On Facebook, a colleague of mine once listed her religion as “evidence-based medicine.” I recoiled at the outright declaration of idolatry. . . but I secretly admired her dedication, and through my actions, I assumed the same stance. While medical giants of old founded their practice on theory and the ways of revered mentors, I earned my scrub cap in the era of randomized controlled trials, guidelines, and systematic reviews. Dogma, my adherents and I espoused, was dangerous. Nurses and trainees would watch with mouths agape any time I, at the towering stature of 5 feet, would resist a doctor’s suggestion that wasn’t backed by studies. “Thank you for the thought, but no, we won’t be transfusing blood,” I would insist, amid protest. “I understand your concern, but there’s no indication for antibiotics.” Nurses called it my Mama Bear mode, and I relished the title. I felt like my patients’ defender, an advocate for truth and for optimal care.
Then, God gave me Pip.
We noticed his intensity and his sensitivities immediately. The hours of screaming as an infant, without ever sleeping. The howling whenever we bathed him. The panic in response to clapping. The inability to use napkins, have a tag in his shirt, or to hear the sound of a toilet. The half-hour meltdowns after every grocery store trip.
The signs were all there. I saw them. But I dismissed them. Because there’s scant randomized, controlled data for sensory processing disorder. And therefore, I haughtily decided, it couldn’t be real.
The American Academy of Pediatrics published a caution against diagnosing SPD in 2012. A year later, the 5th edition of the Diagnostic and Statistical Manual of Mental Disorders — considered the authoritative reference on psychiatric disorders — excluded it from its list of recognized diagnoses. Those two blows were enough for me. As I pored through stacks and stacks of books on autism, ADHD, oppositional defiant disorder, and other conditions (none of which fit Pip, by the way), I just skipped past any mention of SPD.
It took my own poor kid, weary, exhausted, troubled, and only four years old, to actually tell me what was going on.
“Mum,” he said through tears one night, after a horrid day of meltdowns and irritability, “noises, busy places, and scratchy things make me anxious, Mum. I feel anxious all the time.“
His words struck me cold. I’d rejected the possibility of SPD because I’d decided the data were insufficient. Yet here was my own child, describing to me sensitivities so severe they impaired his ability to handle daily routines. What I’d discounted as quirks, prohibited him from doing life. Even if the studies didn’t convince, what he described impaired his ability to function. . . which is the definition of a disorder.
The evidence was right in front of me.
To be clear, I am not criticizing evidence-based medicine. Especially where critical care is concerned, it literally saves lives (the Surviving Sepsis campaign leaps to mind). If you read my book, you will find it chock full of study references, all of them illuminating and helpful in understanding end-of-life care.
What I caution against is the hubris I myself slid into: the lie (and the blasphemy) that any method, or protocol, or ideology supercedes the complexity of God’s work. The arrogant presumption that we have all the answers.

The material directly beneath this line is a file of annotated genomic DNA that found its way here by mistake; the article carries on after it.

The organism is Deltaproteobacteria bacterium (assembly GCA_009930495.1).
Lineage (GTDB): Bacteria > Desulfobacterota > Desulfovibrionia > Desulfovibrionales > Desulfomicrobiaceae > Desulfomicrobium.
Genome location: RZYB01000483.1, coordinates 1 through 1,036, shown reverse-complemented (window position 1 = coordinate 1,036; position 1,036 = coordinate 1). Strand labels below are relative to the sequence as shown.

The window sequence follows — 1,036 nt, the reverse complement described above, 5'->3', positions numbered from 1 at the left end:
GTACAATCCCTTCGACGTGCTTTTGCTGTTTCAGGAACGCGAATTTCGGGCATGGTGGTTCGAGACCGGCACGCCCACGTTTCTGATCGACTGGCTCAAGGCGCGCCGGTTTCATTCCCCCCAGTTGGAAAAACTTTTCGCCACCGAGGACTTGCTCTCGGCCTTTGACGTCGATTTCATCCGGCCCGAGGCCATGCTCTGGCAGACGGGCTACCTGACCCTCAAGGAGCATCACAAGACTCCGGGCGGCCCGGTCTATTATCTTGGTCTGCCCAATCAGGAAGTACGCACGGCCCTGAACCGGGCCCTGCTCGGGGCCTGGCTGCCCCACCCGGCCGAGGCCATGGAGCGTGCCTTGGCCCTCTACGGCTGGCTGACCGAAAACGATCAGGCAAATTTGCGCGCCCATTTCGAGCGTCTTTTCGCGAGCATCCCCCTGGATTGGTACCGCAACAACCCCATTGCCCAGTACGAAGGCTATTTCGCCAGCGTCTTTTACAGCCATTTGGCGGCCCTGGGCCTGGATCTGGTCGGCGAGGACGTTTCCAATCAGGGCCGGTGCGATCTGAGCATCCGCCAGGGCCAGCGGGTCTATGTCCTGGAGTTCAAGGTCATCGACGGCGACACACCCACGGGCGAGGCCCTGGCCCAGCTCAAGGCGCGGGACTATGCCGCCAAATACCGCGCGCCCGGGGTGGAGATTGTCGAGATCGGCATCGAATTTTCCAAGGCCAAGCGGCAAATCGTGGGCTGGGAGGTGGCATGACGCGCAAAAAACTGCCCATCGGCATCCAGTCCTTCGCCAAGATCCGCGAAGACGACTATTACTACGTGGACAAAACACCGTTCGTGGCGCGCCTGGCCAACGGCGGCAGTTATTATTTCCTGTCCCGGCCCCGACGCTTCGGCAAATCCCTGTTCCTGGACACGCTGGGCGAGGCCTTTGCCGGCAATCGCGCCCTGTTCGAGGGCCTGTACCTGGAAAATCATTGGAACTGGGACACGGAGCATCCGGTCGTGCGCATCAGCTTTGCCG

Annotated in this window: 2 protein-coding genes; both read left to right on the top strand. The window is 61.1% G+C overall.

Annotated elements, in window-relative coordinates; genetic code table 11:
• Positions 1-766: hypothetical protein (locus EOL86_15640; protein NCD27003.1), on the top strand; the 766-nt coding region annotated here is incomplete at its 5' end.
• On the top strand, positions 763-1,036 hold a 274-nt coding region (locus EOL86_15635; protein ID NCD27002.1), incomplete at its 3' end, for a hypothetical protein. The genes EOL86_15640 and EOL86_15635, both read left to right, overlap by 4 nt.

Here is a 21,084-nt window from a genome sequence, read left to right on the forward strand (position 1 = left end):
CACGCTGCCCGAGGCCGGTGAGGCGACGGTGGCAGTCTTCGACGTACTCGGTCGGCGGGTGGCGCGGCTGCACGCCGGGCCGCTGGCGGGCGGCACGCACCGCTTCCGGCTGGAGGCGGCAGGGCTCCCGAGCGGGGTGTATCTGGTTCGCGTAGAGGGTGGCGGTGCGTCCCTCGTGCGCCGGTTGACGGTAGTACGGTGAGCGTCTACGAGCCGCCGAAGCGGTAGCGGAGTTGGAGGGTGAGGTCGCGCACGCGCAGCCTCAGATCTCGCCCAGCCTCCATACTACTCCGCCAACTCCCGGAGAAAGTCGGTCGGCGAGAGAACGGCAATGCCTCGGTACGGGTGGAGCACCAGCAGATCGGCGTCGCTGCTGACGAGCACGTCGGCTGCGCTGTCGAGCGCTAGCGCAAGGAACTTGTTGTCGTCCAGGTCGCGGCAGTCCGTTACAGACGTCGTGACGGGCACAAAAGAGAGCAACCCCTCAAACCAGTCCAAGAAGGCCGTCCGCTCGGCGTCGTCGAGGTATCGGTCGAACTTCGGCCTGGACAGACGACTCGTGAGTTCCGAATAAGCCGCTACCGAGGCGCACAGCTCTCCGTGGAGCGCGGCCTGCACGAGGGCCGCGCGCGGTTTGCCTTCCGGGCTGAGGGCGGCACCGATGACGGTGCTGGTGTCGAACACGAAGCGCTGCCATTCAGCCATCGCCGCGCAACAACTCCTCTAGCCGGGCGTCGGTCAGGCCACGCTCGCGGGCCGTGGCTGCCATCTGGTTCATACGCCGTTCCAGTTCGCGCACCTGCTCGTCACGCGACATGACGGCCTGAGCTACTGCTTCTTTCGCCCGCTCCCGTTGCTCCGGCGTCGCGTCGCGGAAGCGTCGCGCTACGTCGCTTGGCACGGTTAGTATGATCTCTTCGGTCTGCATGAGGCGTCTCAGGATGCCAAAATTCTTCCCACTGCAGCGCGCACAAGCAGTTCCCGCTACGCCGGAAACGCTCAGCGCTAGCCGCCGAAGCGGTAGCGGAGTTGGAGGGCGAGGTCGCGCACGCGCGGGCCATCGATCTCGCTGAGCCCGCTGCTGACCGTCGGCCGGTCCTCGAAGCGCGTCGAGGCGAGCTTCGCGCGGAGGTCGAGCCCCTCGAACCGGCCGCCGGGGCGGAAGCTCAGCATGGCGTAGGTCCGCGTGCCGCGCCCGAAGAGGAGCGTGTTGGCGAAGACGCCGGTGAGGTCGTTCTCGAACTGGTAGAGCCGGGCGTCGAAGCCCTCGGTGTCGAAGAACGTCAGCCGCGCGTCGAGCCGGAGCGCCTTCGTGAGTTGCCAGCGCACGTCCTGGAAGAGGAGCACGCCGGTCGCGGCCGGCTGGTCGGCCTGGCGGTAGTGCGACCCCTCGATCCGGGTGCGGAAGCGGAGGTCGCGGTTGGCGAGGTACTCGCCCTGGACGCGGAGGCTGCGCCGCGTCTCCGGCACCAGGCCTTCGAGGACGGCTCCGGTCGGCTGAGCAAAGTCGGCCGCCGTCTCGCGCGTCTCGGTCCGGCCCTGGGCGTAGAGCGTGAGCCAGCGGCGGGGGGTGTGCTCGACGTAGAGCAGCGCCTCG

We should follow, with careful discernment, the path that the best data paves for us. . .but we cannot stalwartly close our minds to the possibility of alternative routes beyond our perception. We may not have the numbers and statistics to describe a condition. . . but that lack of data, a failure on our part, does not by necessity mean a condition does not exist. Science guides us toward a deeper understanding of God’s creation, in all its wondrous nuances and intricacies. But our methods are man-made. They are imperfect, and prone to error (the recent retraction of a dozen articles by a researcher at Cornell provides just one example. . .events leading to the opioid epidemic offer many more). Statistics do not always convey truth. Evidence-based medicine is not righteousness. It certainly cannot give us the Gospel.
I regret that it took the struggles of my own, suffering little boy to unveil my idolatry. And yet, I am oh, so grateful. God does this with our sin. He reveals our waywardness not always with fire and tempests, but often in simply giving us over to the corruption of our minds and hearts. In the book of Hosea, God gives Israel over to the false gods whom she pursued, knowing she will discover only misery. He withdraws His gifts from her, and so as she chases after prostitution and bounty, she reaps only infertility and hunger.
And yet, He pays the price for our redemption — in Christ’s blood — and forgives us! How awesome, how gracious and merciful is this Lord of the universe, that even in our stubborn retreat from Him, He pursues us? (Luke 15:20) How steadfast is His love for us, that when we were dead in our sins, He made us alive again in Christ? (Eph 2:1-10)
The most compelling evidence in the history of the world, follows no statistics, but instead takes the shape of a cross. It guides our path. It steers us toward truth. It points us to the One in whom we have ultimate trust, and hope, and assurance of steadfast love.
No data can alter that message, or diminish its power.